As a substitute teacher, I fear the unexpected when walking into a new classroom. Something as little as making sure that the kids keep their shoes on at all times in case of a fire drill doesn’t come naturally to you if you don’t spend every day in a classroom. As a parent, I appreciate that our teachers notice things like shoes off under a desk.
Something I wasn’t prepared for as a substitute or a parent of young children was the death of a first grader. After spending the past year guiding my kids through a pandemic that frustrated and disappointed them in more ways than I can remember, I now had to walk them through something as scary and confusing as the death of a classmate.
At around 4:30 p.m., on February 17, an upsetting email came through from our district superintendent: A first grade student at their school had died, and we should prepare to see coverage of the case on the news. This was my first experience with the death of a student. I later found out that this was our school’s first experience with the homicide of a student.
Later in the week, I found myself sitting in the living room in front of my two terrified elementary-aged children. My son and daughter knew that someone in our community had hurt this little boy, and they needed reassurance that no one was coming to harm them.
My children spent the early days of the pandemic concerned about a virus that was proving deadly. Almost a year into the coronavirus crisis, a new fear of death was stealing their good dreams. They wanted answers. Answers we could not give. I couldn’t tell my kids he was sick — that wouldn’t be true. I couldn’t say who had hurt this boy — we didn’t know yet and telling them my suspicions would be unfair.
Throughout the pandemic, friends and neighbors have reminded me that children are resilient. Our children have handled the rules and lifestyle changes brought on by the pandemic better than many of us adults. Our children have shown us how to be flexible in the name of safety. But how do we help them grieve something like the death of a 7-year old when they can’t share hugs with their friends or teachers?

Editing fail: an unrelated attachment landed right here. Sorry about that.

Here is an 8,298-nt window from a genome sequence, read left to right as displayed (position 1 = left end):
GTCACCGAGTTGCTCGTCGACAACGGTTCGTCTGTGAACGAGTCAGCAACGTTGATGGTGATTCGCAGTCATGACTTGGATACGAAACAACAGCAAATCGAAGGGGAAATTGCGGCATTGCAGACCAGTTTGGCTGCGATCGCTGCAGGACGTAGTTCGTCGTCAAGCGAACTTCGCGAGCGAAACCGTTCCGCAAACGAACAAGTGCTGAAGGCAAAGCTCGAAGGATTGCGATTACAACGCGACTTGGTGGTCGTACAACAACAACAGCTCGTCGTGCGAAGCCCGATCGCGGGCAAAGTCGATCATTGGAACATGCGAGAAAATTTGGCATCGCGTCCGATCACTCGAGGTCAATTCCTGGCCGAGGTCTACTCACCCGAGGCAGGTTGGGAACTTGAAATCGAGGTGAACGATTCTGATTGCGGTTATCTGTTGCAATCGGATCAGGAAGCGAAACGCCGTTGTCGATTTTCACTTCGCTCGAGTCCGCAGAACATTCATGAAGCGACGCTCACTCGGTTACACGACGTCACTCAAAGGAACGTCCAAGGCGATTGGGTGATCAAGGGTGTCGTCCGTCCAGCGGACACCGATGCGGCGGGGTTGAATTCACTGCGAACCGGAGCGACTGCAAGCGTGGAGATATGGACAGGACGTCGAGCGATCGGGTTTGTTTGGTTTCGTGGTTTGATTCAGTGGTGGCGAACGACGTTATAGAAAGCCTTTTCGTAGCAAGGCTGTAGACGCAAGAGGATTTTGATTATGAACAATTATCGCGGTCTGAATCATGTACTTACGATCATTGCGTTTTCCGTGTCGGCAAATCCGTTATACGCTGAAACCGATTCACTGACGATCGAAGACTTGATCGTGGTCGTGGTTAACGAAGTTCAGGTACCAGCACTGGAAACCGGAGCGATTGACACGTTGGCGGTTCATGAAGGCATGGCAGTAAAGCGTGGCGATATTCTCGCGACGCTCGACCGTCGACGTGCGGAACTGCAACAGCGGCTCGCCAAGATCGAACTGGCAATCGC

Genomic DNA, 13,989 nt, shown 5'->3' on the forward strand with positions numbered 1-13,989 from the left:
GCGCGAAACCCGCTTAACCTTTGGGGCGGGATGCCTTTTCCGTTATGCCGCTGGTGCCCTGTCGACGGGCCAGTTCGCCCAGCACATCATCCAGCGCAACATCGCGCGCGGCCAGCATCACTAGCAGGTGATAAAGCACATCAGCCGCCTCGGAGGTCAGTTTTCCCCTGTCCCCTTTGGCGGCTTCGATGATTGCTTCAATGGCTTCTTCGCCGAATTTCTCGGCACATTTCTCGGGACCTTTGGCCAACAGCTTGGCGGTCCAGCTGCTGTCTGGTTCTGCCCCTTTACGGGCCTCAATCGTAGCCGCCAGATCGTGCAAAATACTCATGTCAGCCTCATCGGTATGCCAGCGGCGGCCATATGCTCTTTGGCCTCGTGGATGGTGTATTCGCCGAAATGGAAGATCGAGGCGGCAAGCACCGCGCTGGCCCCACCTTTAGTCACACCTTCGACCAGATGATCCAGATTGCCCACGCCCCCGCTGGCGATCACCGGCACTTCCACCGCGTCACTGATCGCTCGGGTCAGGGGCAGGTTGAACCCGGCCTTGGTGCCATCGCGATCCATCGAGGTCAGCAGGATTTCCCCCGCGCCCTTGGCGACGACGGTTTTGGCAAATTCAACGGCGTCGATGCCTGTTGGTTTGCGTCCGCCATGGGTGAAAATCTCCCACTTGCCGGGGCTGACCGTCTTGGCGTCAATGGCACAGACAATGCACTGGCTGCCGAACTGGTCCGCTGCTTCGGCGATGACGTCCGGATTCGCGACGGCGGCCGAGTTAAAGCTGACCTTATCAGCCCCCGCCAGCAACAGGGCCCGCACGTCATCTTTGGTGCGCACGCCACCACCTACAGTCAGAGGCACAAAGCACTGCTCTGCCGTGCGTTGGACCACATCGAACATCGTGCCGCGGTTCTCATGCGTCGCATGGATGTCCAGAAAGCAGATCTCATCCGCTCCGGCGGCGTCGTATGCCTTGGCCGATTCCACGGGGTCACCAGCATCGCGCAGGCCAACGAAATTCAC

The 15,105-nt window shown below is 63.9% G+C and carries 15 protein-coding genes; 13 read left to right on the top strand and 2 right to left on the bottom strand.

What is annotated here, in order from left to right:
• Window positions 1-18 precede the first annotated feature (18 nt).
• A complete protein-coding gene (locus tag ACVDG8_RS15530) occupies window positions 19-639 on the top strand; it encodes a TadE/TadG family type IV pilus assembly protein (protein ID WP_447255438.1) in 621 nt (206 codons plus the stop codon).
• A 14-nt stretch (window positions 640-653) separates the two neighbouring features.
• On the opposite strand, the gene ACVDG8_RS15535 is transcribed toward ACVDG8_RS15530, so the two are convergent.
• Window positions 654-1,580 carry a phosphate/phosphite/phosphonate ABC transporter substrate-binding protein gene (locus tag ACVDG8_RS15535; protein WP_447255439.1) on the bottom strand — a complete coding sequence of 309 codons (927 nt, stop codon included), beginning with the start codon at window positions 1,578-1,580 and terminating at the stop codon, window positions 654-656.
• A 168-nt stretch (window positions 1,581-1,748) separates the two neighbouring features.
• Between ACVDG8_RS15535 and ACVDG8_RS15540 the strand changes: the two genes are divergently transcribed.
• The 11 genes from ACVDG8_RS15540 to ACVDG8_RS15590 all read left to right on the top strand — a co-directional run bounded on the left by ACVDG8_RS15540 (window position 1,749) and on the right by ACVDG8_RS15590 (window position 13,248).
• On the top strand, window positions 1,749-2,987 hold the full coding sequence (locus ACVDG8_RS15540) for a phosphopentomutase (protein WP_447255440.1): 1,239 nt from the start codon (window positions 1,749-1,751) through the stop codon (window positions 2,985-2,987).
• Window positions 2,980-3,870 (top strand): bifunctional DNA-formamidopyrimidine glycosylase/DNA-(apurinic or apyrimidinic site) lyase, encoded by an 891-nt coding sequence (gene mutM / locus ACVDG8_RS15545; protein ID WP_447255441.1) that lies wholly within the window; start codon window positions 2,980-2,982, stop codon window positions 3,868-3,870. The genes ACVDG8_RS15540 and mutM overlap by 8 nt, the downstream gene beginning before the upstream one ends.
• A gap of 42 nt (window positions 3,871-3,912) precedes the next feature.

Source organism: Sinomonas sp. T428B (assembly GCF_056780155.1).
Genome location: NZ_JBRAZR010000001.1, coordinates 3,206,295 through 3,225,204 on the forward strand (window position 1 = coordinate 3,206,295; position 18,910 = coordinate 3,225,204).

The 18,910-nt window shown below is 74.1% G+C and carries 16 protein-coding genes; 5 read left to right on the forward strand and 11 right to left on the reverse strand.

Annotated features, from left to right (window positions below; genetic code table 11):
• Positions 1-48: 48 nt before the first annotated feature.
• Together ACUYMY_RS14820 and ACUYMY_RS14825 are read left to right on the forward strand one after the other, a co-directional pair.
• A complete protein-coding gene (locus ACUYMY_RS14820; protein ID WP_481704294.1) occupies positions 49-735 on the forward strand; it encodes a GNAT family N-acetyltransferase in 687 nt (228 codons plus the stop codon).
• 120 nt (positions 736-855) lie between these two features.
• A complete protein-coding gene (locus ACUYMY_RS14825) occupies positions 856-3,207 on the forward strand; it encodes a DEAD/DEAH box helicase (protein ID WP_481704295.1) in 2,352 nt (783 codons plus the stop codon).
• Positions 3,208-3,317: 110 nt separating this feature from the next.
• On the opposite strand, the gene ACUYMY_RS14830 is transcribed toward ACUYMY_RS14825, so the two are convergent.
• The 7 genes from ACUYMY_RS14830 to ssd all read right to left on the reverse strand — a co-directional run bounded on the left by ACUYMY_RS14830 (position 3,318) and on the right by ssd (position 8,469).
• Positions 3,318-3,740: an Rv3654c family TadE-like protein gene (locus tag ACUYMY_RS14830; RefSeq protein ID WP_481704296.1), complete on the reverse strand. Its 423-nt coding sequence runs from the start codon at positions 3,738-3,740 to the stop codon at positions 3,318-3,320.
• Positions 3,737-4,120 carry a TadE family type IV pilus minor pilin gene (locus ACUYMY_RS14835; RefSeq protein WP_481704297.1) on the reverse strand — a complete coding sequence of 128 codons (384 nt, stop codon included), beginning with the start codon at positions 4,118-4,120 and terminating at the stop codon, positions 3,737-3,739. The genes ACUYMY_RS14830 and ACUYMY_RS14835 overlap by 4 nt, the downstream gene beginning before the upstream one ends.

My community came together as best as we could. My family sent the first grade team a Teachers Pay Teachers gift card to help ease some of the burdens of lesson planning while grieving. I imagine many parents did something similar. Meal trains, coffee dates, and other acts of communal comfort weren’t necessarily possible during a pandemic. The boy’s teacher took time off to be with family. Grief counselors spent a week in every first grade classroom, guiding art projects, talking about loss, and even creating a memorial for the boy at his desk. Counselors spoke to every grade in the building.
A large funeral was impossible, given the circumstances around his death and pandemic-related gathering concerns. But there was a candlelight vigil that was live-streamed on Facebook, and the school board has dedicated a memorial bench at the school.
The boy’s own mother has since been charged with his murder and has pleaded not guilty. I worry our community will need to grieve repeatedly as court proceedings ensure and more information comes out. I’ve wanted to hug our grieving teachers every time I’ve been in the school building. For now, we wave our air hugs and make encouraging glances over our masks. We do the best we can, but it all feels inadequate.
This tragedy made me realize how hard it is to make space for a fresh sadness when so many and so much have already been lost to a pandemic. It also reminded me just how necessary that hard-to-carve-out space is.
Abby Levandoski is a writer, substitute teacher, and parent in Oregon, Illinois. You can follow her on Twitter at @AbbyLevandoski.